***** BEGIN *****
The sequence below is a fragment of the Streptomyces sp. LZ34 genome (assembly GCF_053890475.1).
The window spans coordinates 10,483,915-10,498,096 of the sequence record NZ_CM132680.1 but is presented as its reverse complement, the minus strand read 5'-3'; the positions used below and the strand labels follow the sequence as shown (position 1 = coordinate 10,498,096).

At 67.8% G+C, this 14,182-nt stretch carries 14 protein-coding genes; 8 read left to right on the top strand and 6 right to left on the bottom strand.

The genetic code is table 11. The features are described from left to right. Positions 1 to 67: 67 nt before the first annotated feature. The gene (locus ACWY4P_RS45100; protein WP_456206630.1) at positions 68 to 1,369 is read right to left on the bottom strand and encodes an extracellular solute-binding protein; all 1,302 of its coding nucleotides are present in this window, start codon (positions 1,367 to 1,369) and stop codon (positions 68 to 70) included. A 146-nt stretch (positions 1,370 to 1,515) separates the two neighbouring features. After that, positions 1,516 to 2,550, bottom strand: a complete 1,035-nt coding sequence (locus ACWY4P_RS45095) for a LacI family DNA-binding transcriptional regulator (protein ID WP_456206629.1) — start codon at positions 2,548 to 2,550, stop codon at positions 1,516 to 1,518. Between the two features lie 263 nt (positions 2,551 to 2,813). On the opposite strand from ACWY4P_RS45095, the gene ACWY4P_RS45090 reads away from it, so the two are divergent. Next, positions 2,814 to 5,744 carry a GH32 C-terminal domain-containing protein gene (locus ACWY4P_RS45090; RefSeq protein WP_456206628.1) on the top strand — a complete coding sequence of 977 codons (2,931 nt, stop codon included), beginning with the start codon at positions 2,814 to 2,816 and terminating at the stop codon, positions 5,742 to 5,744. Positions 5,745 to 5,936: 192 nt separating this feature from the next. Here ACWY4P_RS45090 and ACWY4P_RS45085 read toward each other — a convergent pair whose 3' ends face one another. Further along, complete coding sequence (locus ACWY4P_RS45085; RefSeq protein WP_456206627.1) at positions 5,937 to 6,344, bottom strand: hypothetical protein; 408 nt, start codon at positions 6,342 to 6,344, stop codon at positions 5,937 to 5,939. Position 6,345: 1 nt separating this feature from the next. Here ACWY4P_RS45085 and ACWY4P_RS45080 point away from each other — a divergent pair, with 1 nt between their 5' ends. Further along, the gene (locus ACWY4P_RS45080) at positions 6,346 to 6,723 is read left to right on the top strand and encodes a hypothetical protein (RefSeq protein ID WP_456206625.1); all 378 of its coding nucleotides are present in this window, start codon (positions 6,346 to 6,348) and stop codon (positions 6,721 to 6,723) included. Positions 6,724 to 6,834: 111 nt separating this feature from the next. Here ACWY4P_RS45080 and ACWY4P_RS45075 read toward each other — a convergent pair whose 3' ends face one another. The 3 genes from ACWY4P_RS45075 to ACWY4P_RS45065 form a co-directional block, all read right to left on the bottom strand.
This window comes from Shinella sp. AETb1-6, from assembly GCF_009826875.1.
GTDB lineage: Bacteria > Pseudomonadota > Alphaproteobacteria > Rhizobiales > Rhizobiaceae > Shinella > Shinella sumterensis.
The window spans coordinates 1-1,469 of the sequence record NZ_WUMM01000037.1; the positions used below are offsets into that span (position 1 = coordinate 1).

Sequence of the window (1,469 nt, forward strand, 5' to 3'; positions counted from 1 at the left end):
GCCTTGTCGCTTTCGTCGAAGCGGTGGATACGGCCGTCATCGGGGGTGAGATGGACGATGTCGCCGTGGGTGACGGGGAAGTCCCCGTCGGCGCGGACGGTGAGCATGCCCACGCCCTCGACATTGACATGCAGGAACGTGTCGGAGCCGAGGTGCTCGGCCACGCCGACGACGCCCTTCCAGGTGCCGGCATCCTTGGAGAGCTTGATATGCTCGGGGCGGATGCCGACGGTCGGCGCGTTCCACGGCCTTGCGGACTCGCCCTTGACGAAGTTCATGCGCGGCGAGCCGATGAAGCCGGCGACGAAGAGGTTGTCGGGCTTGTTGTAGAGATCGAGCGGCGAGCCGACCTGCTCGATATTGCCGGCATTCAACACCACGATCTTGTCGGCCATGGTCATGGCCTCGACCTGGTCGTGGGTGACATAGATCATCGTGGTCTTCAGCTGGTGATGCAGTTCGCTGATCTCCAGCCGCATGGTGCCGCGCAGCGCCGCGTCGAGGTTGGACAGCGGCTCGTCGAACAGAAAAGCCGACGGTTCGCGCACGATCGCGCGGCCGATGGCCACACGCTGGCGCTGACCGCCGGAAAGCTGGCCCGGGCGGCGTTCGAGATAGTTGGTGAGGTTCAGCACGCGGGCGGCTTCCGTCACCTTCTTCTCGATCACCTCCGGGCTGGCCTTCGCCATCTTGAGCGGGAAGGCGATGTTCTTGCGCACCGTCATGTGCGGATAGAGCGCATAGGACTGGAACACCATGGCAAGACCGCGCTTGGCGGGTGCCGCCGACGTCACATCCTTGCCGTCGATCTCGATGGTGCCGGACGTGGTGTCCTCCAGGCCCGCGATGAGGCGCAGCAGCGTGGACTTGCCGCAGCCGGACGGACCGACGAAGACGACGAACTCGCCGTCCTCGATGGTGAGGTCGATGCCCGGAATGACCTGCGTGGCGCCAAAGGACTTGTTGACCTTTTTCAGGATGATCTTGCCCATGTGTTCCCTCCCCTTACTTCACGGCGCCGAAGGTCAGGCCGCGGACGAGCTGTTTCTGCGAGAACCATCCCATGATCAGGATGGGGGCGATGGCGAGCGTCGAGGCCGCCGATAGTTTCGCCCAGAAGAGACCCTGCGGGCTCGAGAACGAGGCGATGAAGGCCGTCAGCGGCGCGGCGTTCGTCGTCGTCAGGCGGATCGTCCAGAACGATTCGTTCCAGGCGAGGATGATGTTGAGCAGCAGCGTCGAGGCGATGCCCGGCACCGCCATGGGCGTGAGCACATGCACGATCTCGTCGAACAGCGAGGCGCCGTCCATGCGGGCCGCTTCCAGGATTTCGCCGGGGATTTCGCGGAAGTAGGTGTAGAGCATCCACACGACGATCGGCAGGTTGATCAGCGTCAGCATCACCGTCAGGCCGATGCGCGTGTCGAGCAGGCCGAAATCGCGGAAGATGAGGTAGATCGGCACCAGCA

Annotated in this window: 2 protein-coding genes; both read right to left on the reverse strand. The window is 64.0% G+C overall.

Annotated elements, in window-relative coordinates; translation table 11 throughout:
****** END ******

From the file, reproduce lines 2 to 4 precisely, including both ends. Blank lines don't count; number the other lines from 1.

The window spans coordinates 10,483,915-10,498,096 of the sequence record NZ_CM132680.1 but is presented as its reverse complement, the minus strand read 5'-3'; the positions used below and the strand labels follow the sequence as shown (position 1 = coordinate 10,498,096).

At 67.8% G+C, this 14,182-nt stretch carries 14 protein-coding genes; 8 read left to right on the top strand and 6 right to left on the bottom strand.

The genetic code is table 11. The features are described from left to right. Positions 1 to 67: 67 nt before the first annotated feature. The gene (locus ACWY4P_RS45100; protein WP_456206630.1) at positions 68 to 1,369 is read right to left on the bottom strand and encodes an extracellular solute-binding protein; all 1,302 of its coding nucleotides are present in this window, start codon (positions 1,367 to 1,369) and stop codon (positions 68 to 70) included. A 146-nt stretch (positions 1,370 to 1,515) separates the two neighbouring features. After that, positions 1,516 to 2,550, bottom strand: a complete 1,035-nt coding sequence (locus ACWY4P_RS45095) for a LacI family DNA-binding transcriptional regulator (protein ID WP_456206629.1) — start codon at positions 2,548 to 2,550, stop codon at positions 1,516 to 1,518. Between the two features lie 263 nt (positions 2,551 to 2,813). On the opposite strand from ACWY4P_RS45095, the gene ACWY4P_RS45090 reads away from it, so the two are divergent. Next, positions 2,814 to 5,744 carry a GH32 C-terminal domain-containing protein gene (locus ACWY4P_RS45090; RefSeq protein WP_456206628.1) on the top strand — a complete coding sequence of 977 codons (2,931 nt, stop codon included), beginning with the start codon at positions 2,814 to 2,816 and terminating at the stop codon, positions 5,742 to 5,744. Positions 5,745 to 5,936: 192 nt separating this feature from the next. Here ACWY4P_RS45090 and ACWY4P_RS45085 read toward each other — a convergent pair whose 3' ends face one another. Further along, complete coding sequence (locus ACWY4P_RS45085; RefSeq protein WP_456206627.1) at positions 5,937 to 6,344, bottom strand: hypothetical protein; 408 nt, start codon at positions 6,342 to 6,344, stop codon at positions 5,937 to 5,939. Position 6,345: 1 nt separating this feature from the next. Here ACWY4P_RS45085 and ACWY4P_RS45080 point away from each other — a divergent pair, with 1 nt between their 5' ends. Further along, the gene (locus ACWY4P_RS45080) at positions 6,346 to 6,723 is read left to right on the top strand and encodes a hypothetical protein (RefSeq protein ID WP_456206625.1); all 378 of its coding nucleotides are present in this window, start codon (positions 6,346 to 6,348) and stop codon (positions 6,721 to 6,723) included. Positions 6,724 to 6,834: 111 nt separating this feature from the next. Here ACWY4P_RS45080 and ACWY4P_RS45075 read toward each other — a convergent pair whose 3' ends face one another. The 3 genes from ACWY4P_RS45075 to ACWY4P_RS45065 form a co-directional block, all read right to left on the bottom strand.